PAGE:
The construction of choice. A computational voting model.

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    Social choice models usually assume that choice is among exogenously given and non decomposable alternatives. Often, on the contrary, choice is among objects that are constructed by individuals or institutions as complex bundles made of many interdependent components. In this paper we present a model of object construction in majority voting and show that, in general, by appropriate changes of such bundles, different social outcomes may be obtained, depending upon initial conditions and agenda, intransitive cycles and median voter dominance may be made appear or disappear, and that, finally, decidability may be ensured by increasing manipulability or viceversa.Voting, Social choice, Agenda power, Power, Voting paradox, Median voter

    Division of Labor, Organizational Coordination and Market Mechanism in Collective Problem-Solving

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    This paper builds upon a view of economic system and individual economic organization as problem-solving arrangements and presents a simple model of adaptive problem-solving driven by trial-and-error and collective selection. The institutional structure, and in particular its degree of decentralization, determines which solutions are tried out and undergo selection. It is shown that if the design problem at hand is complex (in term of interdependencies between the elements of the system) then a decentralized institutional structure is very unlikely to ever generate optimal solutions and therefore no selection process can ever select them. We also show that nearly-decomposable structures have in general a selective advantage in terms of speed in reaching good locally optimal solutions.Theory of the firm, Vertical and horizontal integration, Computational complexity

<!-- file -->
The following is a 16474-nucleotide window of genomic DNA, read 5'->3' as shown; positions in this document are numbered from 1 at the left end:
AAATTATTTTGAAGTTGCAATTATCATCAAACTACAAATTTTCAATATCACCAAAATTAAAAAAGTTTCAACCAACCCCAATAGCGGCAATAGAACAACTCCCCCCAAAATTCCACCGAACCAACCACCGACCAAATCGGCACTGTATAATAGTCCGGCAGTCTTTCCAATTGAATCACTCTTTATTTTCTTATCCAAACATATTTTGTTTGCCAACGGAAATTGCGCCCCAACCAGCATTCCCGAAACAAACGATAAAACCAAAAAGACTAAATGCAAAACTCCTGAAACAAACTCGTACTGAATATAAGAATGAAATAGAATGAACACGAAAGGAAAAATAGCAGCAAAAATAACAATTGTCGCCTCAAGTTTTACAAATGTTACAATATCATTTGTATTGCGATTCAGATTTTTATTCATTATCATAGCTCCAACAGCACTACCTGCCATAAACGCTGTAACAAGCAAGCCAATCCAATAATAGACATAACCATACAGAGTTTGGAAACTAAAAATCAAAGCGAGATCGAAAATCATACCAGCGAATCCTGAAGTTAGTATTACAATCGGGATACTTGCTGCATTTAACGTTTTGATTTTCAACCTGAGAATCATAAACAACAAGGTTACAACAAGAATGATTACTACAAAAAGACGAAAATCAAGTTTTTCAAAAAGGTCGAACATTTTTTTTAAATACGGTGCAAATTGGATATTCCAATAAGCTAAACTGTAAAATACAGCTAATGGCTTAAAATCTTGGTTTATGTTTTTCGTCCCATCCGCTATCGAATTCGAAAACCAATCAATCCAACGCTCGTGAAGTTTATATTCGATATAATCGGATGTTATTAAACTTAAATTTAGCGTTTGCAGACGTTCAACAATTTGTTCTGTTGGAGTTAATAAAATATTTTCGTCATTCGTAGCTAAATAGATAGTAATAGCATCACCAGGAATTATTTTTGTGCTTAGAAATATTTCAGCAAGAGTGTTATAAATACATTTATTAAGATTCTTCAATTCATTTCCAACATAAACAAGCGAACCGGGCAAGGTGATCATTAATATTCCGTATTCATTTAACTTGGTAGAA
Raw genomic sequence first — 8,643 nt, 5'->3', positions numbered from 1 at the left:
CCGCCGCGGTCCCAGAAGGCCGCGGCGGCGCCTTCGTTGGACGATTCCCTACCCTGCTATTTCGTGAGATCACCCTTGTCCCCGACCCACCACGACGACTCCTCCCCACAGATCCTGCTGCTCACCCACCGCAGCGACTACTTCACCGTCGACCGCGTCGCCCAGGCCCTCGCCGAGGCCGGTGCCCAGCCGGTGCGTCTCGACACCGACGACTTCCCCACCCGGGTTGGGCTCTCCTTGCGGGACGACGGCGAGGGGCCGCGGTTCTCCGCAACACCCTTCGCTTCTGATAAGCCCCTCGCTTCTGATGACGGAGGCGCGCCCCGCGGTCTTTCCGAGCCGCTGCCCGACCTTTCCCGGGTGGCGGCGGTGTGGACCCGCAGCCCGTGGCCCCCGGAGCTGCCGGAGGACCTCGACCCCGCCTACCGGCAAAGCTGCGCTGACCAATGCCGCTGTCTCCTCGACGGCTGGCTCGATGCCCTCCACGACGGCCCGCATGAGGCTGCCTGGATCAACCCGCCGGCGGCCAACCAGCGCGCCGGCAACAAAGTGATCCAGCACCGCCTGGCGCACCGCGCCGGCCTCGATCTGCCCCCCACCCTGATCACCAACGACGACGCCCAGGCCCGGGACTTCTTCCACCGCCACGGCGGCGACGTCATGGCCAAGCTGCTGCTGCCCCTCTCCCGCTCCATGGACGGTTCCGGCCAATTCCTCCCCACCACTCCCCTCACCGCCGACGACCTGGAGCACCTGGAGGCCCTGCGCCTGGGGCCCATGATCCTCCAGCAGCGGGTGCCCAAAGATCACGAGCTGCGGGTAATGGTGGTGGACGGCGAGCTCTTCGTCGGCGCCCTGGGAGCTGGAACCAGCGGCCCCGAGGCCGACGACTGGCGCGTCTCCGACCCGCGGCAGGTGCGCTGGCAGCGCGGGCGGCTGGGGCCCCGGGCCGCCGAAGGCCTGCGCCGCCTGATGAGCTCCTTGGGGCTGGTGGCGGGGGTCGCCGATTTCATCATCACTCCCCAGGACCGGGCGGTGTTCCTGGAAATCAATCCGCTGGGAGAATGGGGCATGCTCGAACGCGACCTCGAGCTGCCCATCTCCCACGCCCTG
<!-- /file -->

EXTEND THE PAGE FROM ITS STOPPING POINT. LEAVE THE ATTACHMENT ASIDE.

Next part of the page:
How to get what you want when you do not know what you want. A model of incentives, organizational structure and learning

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    In this paper we present a model of the interplay between learning, incentives and the allocation of decision rights in the context of a generalized agency problem. Within this context, not only actors face conflicting interests but diverging cognitive ?visions? of the right course of action as well. We show that a principal may obtain the implementation of desired organizational policies by means of appropriate incentives or by means of appropriate design of the allocation of decisions, when the latter is cheaper but more complex. We also show that when the principal is uncertain about which course of action is more appropriate and wants to learn it from the environment, organizational structure and incentives interact in non-trivial ways and must be carefully tuned. When learning is not at stake, incentives and organizational structure are substitutes. When instead learning is at stake, organizational structure and incentives may complement each other and have to be fine tuned according to the complexity of the learning process and the competitive pressure which is put on fast or slow learning.Incentives, Organizational Structure, Learning